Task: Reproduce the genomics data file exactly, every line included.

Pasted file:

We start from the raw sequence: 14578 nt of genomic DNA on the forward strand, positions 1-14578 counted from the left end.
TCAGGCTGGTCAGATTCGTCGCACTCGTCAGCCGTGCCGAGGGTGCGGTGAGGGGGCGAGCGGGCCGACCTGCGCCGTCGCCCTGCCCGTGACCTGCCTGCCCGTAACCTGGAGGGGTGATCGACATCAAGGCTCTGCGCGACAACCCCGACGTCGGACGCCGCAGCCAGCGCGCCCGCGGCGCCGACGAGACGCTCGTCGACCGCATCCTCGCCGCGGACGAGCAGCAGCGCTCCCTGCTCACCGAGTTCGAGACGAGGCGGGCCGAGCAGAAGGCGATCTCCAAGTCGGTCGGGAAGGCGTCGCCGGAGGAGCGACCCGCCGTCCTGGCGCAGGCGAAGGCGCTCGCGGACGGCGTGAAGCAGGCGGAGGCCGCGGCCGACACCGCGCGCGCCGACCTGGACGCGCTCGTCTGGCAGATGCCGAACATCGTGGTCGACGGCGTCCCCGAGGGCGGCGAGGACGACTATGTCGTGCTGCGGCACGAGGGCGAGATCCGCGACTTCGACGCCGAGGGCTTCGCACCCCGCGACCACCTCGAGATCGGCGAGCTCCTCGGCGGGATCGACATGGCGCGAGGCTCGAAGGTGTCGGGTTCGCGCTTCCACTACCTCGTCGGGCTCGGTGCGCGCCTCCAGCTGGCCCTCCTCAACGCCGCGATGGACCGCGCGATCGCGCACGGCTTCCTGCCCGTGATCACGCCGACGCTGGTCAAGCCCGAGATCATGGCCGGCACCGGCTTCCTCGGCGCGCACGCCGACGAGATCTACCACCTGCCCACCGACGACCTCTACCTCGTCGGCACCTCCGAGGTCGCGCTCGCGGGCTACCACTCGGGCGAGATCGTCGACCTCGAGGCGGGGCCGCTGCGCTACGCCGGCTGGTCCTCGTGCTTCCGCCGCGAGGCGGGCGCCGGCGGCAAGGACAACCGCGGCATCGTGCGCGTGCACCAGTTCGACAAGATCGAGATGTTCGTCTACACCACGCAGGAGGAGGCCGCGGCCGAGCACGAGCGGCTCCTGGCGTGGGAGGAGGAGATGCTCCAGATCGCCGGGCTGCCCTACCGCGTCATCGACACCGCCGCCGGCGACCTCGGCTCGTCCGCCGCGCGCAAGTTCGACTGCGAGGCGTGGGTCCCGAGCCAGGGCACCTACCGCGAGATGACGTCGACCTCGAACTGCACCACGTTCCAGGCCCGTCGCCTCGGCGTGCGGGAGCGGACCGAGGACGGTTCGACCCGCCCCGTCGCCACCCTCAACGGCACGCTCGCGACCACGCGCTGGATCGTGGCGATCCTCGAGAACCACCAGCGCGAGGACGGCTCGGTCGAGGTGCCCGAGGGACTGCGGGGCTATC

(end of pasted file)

We start from the raw sequence: 14578 nt of genomic DNA on the forward strand, positions 1-14578 counted from the left end.
TCAGGCTGGTCAGATTCGTCGCACTCGTCAGCCGTGCCGAGGGTGCGGTGAGGGGGCGAGCGGGCCGACCTGCGCCGTCGCCCTGCCCGTGACCTGCCTGCCCGTAACCTGGAGGGGTGATCGACATCAAGGCTCTGCGCGACAACCCCGACGTCGGACGCCGCAGCCAGCGCGCCCGCGGCGCCGACGAGACGCTCGTCGACCGCATCCTCGCCGCGGACGAGCAGCAGCGCTCCCTGCTCACCGAGTTCGAGACGAGGCGGGCCGAGCAGAAGGCGATCTCCAAGTCGGTCGGGAAGGCGTCGCCGGAGGAGCGACCCGCCGTCCTGGCGCAGGCGAAGGCGCTCGCGGACGGCGTGAAGCAGGCGGAGGCCGCGGCCGACACCGCGCGCGCCGACCTGGACGCGCTCGTCTGGCAGATGCCGAACATCGTGGTCGACGGCGTCCCCGAGGGCGGCGAGGACGACTATGTCGTGCTGCGGCACGAGGGCGAGATCCGCGACTTCGACGCCGAGGGCTTCGCACCCCGCGACCACCTCGAGATCGGCGAGCTCCTCGGCGGGATCGACATGGCGCGAGGCTCGAAGGTGTCGGGTTCGCGCTTCCACTACCTCGTCGGGCTCGGTGCGCGCCTCCAGCTGGCCCTCCTCAACGCCGCGATGGACCGCGCGATCGCGCACGGCTTCCTGCCCGTGATCACGCCGACGCTGGTCAAGCCCGAGATCATGGCCGGCACCGGCTTCCTCGGCGCGCACGCCGACGAGATCTACCACCTGCCCACCGACGACCTCTACCTCGTCGGCACCTCCGAGGTCGCGCTCGCGGGCTACCACTCGGGCGAGATCGTCGACCTCGAGGCGGGGCCGCTGCGCTACGCCGGCTGGTCCTCGTGCTTCCGCCGCGAGGCGGGCGCCGGCGGCAAGGACAACCGCGGCATCGTGCGCGTGCACCAGTTCGACAAGATCGAGATGTTCGTCTACACCACGCAGGAGGAGGCCGCGGCCGAGCACGAGCGGCTCCTGGCGTGGGAGGAGGAGATGCTCCAGATCGCCGGGCTGCCCTACCGCGTCATCGACACCGCCGCCGGCGACCTCGGCTCGTCCGCCGCGCGCAAGTTCGACTGCGAGGCGTGGGTCCCGAGCCAGGGCACCTACCGCGAGATGACGTCGACCTCGAACTGCACCACGTTCCAGGCCCGTCGCCTCGGCGTGCGGGAGCGGACCGAGGACGGTTCGACCCGCCCCGTCGCCACCCTCAACGGCACGCTCGCGACCACGCGCTGGATCGTGGCGATCCTCGAGAACCACCAGCGCGAGGACGGCTCGGTCGAGGTGCCCGAGGGACTGCGGGGCTATC